Meals & Incidentals

  1. Where are the per diem rates located?
    Location of Travel Per Diem Rates
    Domestic Travel U.S. General Services Administration (GSA)
    Hawaii and Alaska  Department of Defense
    • The University uses the Maximum Lodging, Local Meals and Local Incidentals.
    International Travel U.S. Department of State
  2. What amount do I use if I cannot find my destination city on the website – (for Domestic & International)?

    Use the "Other" rate provided.

  3. The per diem sites mention incidentals. Is that amount included in the daily meal per diem total and can I claim it – (for Domestic & International)?

    The Meals and Incidental Expenses (M&IE) rate table lists a separate amount for incidental expenses. Travelers can claim this amount for each day of travel for domestic and international travel.

  4. The conference includes a continental breakfast (rolls, juice, coffee, etc.). Can I eat a full breakfast elsewhere and claim the per diem?

    No, unless there is a business or health or religious reason for an alternate meal.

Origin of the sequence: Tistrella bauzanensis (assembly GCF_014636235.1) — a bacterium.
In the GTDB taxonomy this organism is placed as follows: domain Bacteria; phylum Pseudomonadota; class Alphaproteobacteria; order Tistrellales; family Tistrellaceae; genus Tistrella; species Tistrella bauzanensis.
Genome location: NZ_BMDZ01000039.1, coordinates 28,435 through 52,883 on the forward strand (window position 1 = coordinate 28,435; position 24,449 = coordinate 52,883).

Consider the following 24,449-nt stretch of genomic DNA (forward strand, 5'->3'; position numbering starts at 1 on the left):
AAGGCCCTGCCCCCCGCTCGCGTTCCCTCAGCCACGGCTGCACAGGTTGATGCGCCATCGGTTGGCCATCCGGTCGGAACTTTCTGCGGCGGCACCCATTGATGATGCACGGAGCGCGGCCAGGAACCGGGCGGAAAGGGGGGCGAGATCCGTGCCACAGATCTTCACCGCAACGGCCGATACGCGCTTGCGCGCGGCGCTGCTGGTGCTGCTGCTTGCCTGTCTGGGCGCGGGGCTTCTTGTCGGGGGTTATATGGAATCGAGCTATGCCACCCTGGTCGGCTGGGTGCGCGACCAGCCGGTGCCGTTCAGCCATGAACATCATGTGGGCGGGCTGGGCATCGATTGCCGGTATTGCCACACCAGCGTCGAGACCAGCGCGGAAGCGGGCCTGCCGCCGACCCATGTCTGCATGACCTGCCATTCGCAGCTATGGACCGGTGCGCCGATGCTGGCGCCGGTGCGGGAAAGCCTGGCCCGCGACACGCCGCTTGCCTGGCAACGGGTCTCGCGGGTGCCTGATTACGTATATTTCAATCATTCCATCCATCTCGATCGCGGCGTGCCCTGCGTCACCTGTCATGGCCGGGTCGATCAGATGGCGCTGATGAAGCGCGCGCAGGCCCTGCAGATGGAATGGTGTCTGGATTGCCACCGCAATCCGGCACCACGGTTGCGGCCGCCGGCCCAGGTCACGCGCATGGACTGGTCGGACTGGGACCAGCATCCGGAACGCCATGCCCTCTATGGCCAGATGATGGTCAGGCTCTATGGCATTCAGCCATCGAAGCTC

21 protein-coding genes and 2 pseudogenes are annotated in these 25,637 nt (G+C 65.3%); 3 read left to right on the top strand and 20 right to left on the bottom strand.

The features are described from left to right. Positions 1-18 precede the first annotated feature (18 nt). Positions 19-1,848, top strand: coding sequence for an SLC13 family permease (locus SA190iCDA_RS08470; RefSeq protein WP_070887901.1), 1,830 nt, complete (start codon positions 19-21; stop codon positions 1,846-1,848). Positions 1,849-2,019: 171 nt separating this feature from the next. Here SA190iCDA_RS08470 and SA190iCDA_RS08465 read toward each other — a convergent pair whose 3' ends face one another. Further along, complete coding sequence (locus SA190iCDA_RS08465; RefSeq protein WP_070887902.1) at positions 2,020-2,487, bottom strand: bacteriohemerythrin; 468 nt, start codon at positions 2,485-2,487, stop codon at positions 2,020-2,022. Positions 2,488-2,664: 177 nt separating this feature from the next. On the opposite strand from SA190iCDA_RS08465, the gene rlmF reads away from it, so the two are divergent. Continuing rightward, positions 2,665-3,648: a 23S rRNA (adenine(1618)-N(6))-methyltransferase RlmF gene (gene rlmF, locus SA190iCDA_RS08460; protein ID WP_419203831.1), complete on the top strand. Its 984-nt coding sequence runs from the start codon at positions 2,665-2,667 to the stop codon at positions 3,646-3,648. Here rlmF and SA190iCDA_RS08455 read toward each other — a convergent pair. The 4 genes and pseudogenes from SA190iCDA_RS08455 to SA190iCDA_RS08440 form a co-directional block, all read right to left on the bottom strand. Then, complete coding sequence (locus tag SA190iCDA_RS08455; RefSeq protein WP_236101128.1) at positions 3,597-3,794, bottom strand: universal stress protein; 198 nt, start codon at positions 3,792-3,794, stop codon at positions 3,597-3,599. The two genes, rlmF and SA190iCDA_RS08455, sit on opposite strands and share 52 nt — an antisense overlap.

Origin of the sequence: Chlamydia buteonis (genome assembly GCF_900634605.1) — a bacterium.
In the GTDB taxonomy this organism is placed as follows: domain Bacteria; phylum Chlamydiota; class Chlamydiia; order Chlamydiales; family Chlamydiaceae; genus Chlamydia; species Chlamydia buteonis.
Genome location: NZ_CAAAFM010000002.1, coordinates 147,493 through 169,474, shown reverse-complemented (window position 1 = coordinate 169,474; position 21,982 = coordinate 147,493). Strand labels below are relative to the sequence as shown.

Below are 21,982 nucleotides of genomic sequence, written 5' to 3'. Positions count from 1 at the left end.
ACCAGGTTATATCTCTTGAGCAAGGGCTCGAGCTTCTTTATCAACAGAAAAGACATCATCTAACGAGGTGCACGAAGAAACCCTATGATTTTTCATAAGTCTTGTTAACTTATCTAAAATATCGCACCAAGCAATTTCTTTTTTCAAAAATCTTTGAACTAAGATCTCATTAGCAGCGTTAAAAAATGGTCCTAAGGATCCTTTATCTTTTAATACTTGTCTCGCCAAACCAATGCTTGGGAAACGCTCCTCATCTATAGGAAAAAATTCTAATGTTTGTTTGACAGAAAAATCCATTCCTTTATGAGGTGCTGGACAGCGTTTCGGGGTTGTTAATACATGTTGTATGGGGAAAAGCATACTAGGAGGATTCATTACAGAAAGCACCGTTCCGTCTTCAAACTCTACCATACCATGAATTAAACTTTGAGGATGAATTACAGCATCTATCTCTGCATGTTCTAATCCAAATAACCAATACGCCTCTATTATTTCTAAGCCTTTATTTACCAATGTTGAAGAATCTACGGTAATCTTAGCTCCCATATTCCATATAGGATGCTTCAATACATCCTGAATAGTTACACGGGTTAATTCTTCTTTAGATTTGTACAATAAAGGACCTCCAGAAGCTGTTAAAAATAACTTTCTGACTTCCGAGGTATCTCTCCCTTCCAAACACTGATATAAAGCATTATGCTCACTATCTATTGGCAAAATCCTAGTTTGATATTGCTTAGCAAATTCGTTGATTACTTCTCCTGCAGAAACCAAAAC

5. Are there limitations on how to spend the per diem?

    The purpose of per diem is to reimburse employees a flat rate for travel related meal expenses. Broad discretion is granted to travelers on how and where the per diem is spent. However, the University will not reimburse for documented alcohol expenses.

  6. While campuses, colleges, and departments may not establish policies different from the University's policy, can travelers claim less than the per diem?

    At the traveler's discretion, they may choose to claim less than the per diem allowed.

  7. An employee travels for University business from Sunday to Wednesday and personal travel from Wednesday to Sunday.  What days do we reimburse meal per diems and how much?

    The employee would be reimbursed 75% of the meal per diem for Sunday and Wednesday (their first and last days of business travel) and full per diem for Monday and Tuesday.

  8. The travel arrived home at 1am in the morning. What do they get per diem for that day?

    The last day of travel is when the traveler arrives at home or place of work, regardless of the time that they arrive there. So if a traveler arrives home at 12:45am local time on Wednesday, their official last day of travel is Wednesday. They are then allowed up to 75% of Wednesday meal per diem. If the travel chooses to not take any per diem that day, they would still get 100% per diem for Tuesday.